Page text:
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A Tribute to John Prados
By Ellen Pinzur
John Prados (born January 9, 1951 hated that he shared Richard Nixon's birth date!) died on November 29, 2022, in Silver Spring, Maryland. After 25 years together, I was by his side, holding his hand when he took his last breath. He had been 6'1" tall; weighed around 190 pounds; had tightly curled hair which he wore pulled back into a short, fuzzy pony tail; and almond-shaped dark brown eyes that lit up with joy when he was happy or amused. He gave himself the nickname of "Gato," which is Spanish for cat. He had excellent posture, ramrod straight, yet moved with the grace of a feline. If you met him, you would remember.
John was a renowned author of more than 25 books, covering military and intelligence history from World War II through Dien Bien Phu, the whole of the Vietnam War, the invasion of Iraq and early tapings of presidential records. In addition, John edited a number of well-received, major document compilations in the Digital National Security Archive series, especially covering Vietnam and the history of the CIA. In addition, he was generous with his time and knowledge to help other scholars, students, and reporters understand and learn more about various areas of interest.
John enjoyed playing and designing war games; he felt that such games worked with his findings about how wars came about and were pursued. He understood that wars didn't necessarily have to turn out the way they did—human choice made a difference.
It may sound strange to some that an intense interest in military history and an avid enjoyment of wargaming could go together with a loathing of war itself. He understood that those who know most about war, either through study or through combat experience are often those who take it most seriously and recognize its horrors as much as its fascination and occasional glories.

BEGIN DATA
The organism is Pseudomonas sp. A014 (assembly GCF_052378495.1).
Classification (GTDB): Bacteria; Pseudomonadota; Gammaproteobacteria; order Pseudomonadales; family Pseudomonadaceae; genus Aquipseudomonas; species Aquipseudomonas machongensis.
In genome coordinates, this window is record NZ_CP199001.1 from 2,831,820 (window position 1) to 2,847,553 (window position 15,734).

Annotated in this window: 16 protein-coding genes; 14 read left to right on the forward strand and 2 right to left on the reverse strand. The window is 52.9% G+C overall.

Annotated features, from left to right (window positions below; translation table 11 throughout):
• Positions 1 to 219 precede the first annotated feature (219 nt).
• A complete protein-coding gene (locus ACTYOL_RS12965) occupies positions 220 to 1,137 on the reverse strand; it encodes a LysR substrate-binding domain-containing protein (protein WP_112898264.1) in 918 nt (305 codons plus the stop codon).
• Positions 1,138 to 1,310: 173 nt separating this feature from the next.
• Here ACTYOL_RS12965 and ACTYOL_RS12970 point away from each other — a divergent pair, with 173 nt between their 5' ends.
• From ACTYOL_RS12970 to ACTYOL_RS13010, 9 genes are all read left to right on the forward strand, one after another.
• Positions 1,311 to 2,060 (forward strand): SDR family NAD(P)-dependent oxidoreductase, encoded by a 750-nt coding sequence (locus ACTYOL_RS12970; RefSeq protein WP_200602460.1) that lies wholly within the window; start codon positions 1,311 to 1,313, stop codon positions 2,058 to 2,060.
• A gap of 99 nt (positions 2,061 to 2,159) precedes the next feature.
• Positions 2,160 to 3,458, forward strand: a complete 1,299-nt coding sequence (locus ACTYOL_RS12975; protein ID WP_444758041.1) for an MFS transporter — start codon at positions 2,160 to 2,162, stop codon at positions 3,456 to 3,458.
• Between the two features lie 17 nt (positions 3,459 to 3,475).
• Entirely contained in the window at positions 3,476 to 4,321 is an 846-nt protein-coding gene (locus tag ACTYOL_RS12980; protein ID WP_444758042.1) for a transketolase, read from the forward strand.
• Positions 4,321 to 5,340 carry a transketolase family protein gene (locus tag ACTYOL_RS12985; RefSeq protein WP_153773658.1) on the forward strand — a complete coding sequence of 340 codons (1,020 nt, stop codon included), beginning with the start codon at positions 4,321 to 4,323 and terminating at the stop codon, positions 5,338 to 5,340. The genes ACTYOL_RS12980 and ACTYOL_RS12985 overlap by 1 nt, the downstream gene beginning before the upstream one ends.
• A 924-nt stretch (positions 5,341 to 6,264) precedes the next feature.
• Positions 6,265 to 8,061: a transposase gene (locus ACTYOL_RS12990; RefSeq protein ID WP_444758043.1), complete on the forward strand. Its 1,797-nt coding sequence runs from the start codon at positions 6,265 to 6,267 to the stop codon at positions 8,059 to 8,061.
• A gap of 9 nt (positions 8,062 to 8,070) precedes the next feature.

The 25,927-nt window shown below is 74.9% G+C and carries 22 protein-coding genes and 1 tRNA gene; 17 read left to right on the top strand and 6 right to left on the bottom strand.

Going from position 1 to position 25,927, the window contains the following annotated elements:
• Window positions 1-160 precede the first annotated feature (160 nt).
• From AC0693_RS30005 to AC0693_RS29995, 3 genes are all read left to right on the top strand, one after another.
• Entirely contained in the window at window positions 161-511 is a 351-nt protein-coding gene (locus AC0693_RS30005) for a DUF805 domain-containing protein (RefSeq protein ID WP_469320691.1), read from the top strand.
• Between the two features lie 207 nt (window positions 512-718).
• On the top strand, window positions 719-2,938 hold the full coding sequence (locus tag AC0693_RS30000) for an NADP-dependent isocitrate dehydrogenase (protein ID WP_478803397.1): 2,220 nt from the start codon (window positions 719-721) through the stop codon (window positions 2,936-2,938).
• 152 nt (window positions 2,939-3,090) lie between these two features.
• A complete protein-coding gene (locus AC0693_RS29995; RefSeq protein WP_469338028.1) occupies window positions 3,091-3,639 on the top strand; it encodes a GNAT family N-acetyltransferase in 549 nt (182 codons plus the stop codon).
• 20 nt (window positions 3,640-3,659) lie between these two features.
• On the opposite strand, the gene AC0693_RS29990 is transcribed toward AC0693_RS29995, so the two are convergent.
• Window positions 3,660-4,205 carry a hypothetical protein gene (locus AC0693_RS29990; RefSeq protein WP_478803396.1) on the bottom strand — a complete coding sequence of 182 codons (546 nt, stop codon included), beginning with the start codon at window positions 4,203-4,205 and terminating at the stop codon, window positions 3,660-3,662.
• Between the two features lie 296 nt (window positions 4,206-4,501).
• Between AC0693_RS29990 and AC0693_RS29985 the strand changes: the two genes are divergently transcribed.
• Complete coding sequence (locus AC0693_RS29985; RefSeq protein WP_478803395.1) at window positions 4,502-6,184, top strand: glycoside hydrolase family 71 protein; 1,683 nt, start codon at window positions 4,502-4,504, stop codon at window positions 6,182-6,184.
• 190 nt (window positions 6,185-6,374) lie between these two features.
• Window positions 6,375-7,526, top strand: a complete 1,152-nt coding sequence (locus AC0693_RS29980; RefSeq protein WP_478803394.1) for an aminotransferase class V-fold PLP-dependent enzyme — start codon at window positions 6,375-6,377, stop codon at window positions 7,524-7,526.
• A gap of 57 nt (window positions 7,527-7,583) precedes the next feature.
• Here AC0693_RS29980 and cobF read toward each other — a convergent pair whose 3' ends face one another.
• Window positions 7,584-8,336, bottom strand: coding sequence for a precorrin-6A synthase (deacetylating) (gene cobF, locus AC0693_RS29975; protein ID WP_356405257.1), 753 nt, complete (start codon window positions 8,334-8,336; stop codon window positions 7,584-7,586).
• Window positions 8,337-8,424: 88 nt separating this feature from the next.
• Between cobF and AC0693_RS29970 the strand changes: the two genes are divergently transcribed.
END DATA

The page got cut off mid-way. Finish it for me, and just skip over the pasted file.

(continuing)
And while he could be scathingly critical of many military leaders and politicians, he was always deeply moved by the courage and suffering of the grunts who did the fighting—all of them—American, Vietnamese, Japanese...Union and Confederate...all of them.
He was committed to telling the truth about US involvement in foreign affairs, i.e., war—he explained in so many of his works that the US backed the wrong man, or the wrong policy and that the soldiers sent into battle paid the price.
John's death was reported on line by a moving tribute on the National Security Archive and with extensive obituaries at the New York Times and the Washington Post.
But one of the most important aspects of John's life was not mentioned in any of those tributes—and that was his life membership in and full support of Vietnam Veterans Against the War.
John worked out of the New York branch office and participated as a draft counselor and activist, including the march to Valley Forge in 1971, the protests at the trial of the Gainesville 8 in 1973, the protest in front of the Whitehall Selective Service Induction Building, and the myriad anti-war protests in the New York and Washington, DC, area. He also was heartbroken to learn that there were FBI informants among those he considered his friends at VVAW.
John was very proud that he attended many of the VVAW reunions over the years. He never got over the fact that he never got to hear Country Joe McDonald during the 25th Reunion in New York (he was nursing an inebriated friend) nor at the 35th in Milwaukee (when he, Brian Matarrese and I were in a car accident on our way to the festivities—we weren't hurt but we were delayed!).
John knew and lived by the principle that you cannot kill for peace.
Links to obituaries:
In 2000 Ellen Pinzur moved from Boston to Silver Spring, MD, to live with John and have the grand adventure of their lives, after having met at the 2nd Triennial Vietnam Symposium at Texas Tech University in Lubbock, Texas. And whereas most people will say that Paris is the most romantic city in the world?John and I cited Lubbock in our world!
John Prados at the International Spy Museum, Washington, DC, 2008.
John Prados at Olsson's Books and Records,
Washington, DC, on the publication of his book Hoodwinked, 2004.
John Prados at VVAW's 40th Anniversary in Chicago, 2007.
Horace Coleman and John Prados at VVAW's 40th Anniversary in Chicago, 2007.